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Sang Ho Lee and Kuh Kim

Abstract

The scattering solution around a small cylindrical island in a shelf sea of uniform depth is derived for Sverdrup, right-bounded Poincare, and Kelvin waves, which includes linear bottom friction, and the solution is extended to the subinertial frequency range. Effects of scattering on the amplitude and phase vary, depending on the type of incident waves. A Sverdrup wave scattering near the inertial frequency produces large amplitude and phase differences around the island due to singularity effect. However, the singularity effect does not happen for Poincare and Kelvin waves, even though the amplitude and phase variation depends on bottom friction and wave frequency. For an observer looking down the direction of wave propagation around the island, the maximum amplitude due to Sverdrup wave scattering occurs on the left-hand side, and the phase difference increases more than twice that by incident wave propagation. Scattering of Poincare waves at a superinertial frequency for an island located at a fixed distance from the straight coast produces its maximum amplitude on the right-hand side and at a subinertial frequency on the leeward coast. In the case of Kelvin wave scattering, the amplitude attenuates by frictional damping along the direction of wave propagation around the island and phase difference increases as much as twice that by incident wave propagation. Application of these theoretical results to tides around Cheju Island, off the south coast of Korea, suggests that the amplitude and phase variations of the M 2 and O 1 tides are due to the scattering of those tides comprised of Sverdrup and Kelvin waves having superinertial and subinertial frequencies.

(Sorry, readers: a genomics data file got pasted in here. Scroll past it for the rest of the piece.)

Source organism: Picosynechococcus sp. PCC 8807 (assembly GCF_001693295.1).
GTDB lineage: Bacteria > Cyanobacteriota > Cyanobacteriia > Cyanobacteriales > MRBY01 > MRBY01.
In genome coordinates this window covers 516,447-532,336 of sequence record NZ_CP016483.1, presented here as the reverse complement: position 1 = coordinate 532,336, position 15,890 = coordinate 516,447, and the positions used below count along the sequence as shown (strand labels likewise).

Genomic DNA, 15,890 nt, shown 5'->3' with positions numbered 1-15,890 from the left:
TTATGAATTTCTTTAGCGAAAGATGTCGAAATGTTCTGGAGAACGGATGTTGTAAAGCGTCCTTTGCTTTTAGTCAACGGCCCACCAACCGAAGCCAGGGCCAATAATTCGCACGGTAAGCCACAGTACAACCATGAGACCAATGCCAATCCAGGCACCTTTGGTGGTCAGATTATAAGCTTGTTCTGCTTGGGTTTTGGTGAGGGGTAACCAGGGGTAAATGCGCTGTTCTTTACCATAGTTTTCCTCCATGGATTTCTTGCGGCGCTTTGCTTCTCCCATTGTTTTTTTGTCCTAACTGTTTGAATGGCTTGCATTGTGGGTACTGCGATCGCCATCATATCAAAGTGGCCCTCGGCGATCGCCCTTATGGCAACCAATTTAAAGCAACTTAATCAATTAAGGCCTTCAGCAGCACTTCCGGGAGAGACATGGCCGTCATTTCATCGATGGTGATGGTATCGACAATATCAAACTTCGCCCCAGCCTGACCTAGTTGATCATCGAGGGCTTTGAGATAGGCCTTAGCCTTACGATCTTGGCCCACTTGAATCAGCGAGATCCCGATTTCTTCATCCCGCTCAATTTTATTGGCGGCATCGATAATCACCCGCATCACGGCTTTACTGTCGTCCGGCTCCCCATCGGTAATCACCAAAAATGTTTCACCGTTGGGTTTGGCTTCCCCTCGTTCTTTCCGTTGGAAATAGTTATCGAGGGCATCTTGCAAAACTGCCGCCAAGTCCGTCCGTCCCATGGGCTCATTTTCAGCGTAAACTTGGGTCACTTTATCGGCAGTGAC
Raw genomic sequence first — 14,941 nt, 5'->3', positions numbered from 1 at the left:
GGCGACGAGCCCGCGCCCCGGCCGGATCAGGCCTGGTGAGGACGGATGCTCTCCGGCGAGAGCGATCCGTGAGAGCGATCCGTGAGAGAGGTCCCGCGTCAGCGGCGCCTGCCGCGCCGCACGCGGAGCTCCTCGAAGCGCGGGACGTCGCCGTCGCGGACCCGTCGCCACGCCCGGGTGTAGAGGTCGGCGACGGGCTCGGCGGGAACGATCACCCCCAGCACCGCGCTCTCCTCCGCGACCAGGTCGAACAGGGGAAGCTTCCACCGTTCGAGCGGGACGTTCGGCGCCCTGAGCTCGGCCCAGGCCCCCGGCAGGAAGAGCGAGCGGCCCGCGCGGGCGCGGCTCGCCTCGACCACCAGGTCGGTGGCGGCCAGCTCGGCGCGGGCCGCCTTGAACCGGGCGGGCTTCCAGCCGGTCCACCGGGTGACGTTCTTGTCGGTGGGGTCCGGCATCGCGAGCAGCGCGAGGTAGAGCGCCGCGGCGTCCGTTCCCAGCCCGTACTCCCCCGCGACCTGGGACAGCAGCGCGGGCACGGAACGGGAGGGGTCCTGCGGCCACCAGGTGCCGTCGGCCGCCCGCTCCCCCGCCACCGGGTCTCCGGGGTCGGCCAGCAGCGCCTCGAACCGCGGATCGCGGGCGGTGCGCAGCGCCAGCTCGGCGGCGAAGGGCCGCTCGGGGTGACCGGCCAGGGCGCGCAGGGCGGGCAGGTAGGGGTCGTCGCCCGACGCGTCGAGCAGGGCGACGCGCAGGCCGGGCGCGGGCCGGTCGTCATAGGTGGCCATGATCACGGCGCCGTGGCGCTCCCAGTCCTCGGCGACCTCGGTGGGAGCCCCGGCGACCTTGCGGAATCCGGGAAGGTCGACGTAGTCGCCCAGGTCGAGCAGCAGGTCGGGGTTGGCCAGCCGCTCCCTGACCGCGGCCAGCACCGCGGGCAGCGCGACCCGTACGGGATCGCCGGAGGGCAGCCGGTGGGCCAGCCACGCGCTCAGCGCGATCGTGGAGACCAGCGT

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Steven Cocke, Hee-Sang Lee, Gyu-Ho Lim, and Chun-Woo Lee

Abstract

The NCAR Community Climate Model (CCM, version 3.6) is evaluated as a numerical weather prediction model. The model was run in real-time mode at relatively high resolution (T126 or approximately 1°) to produce 10-day forecasts over a 1-yr period ending 1 March 2004. The evaluation of the performance of the CCM could be useful for both the climate modeling community as well as the operational forecast centers. For climate modelers, the higher-resolution, short-range forecasts can be used to diagnose deficiencies in the physical parameterizations in the model. While climate models may produce good mean climatologies, they may fail to simulate important higher-frequency phenomena that may be important to climate. For operational centers, the examination of an open, well-developed, and studied model could provide insights that could lead to improvement in their own models. Furthermore, the CCM could be considered a candidate as a member for a suite of models for use in an operational context. And, finally, as operational centers gradually extend their forecast range, and climate scientists are paying more attention to the subseasonal time scales, the study of a climate model in the short range becomes more appropriate.